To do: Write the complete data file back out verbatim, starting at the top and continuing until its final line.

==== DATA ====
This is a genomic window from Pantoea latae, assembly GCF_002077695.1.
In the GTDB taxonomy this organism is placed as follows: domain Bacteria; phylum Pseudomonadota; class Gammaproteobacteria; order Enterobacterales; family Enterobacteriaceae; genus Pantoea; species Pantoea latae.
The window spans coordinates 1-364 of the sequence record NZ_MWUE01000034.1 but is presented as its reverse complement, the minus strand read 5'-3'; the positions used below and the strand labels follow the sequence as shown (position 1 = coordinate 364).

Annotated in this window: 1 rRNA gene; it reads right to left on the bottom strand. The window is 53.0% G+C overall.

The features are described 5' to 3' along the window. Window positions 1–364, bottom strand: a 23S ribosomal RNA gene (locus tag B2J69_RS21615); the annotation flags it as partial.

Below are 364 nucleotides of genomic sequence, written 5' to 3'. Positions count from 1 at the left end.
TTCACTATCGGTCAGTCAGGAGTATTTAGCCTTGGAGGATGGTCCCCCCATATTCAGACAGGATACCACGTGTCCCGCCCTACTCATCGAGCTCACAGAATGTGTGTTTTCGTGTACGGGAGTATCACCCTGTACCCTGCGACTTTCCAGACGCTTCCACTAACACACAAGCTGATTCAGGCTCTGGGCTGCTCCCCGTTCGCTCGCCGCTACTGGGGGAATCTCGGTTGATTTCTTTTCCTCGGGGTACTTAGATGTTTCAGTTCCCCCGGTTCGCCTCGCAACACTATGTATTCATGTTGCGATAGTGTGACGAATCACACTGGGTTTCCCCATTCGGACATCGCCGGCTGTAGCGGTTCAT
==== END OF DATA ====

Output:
This is a genomic window from Pantoea latae, assembly GCF_002077695.1.
In the GTDB taxonomy this organism is placed as follows: domain Bacteria; phylum Pseudomonadota; class Gammaproteobacteria; order Enterobacterales; family Enterobacteriaceae; genus Pantoea; species Pantoea latae.
The window spans coordinates 1-364 of the sequence record NZ_MWUE01000034.1 but is presented as its reverse complement, the minus strand read 5'-3'; the positions used below and the strand labels follow the sequence as shown (position 1 = coordinate 364).

Annotated in this window: 1 rRNA gene; it reads right to left on the bottom strand. The window is 53.0% G+C overall.

The features are described 5' to 3' along the window. Window positions 1–364, bottom strand: a 23S ribosomal RNA gene (locus tag B2J69_RS21615); the annotation flags it as partial.

Below are 364 nucleotides of genomic sequence, written 5' to 3'. Positions count from 1 at the left end.
TTCACTATCGGTCAGTCAGGAGTATTTAGCCTTGGAGGATGGTCCCCCCATATTCAGACAGGATACCACGTGTCCCGCCCTACTCATCGAGCTCACAGAATGTGTGTTTTCGTGTACGGGAGTATCACCCTGTACCCTGCGACTTTCCAGACGCTTCCACTAACACACAAGCTGATTCAGGCTCTGGGCTGCTCCCCGTTCGCTCGCCGCTACTGGGGGAATCTCGGTTGATTTCTTTTCCTCGGGGTACTTAGATGTTTCAGTTCCCCCGGTTCGCCTCGCAACACTATGTATTCATGTTGCGATAGTGTGACGAATCACACTGGGTTTCCCCATTCGGACATCGCCGGCTGTAGCGGTTCAT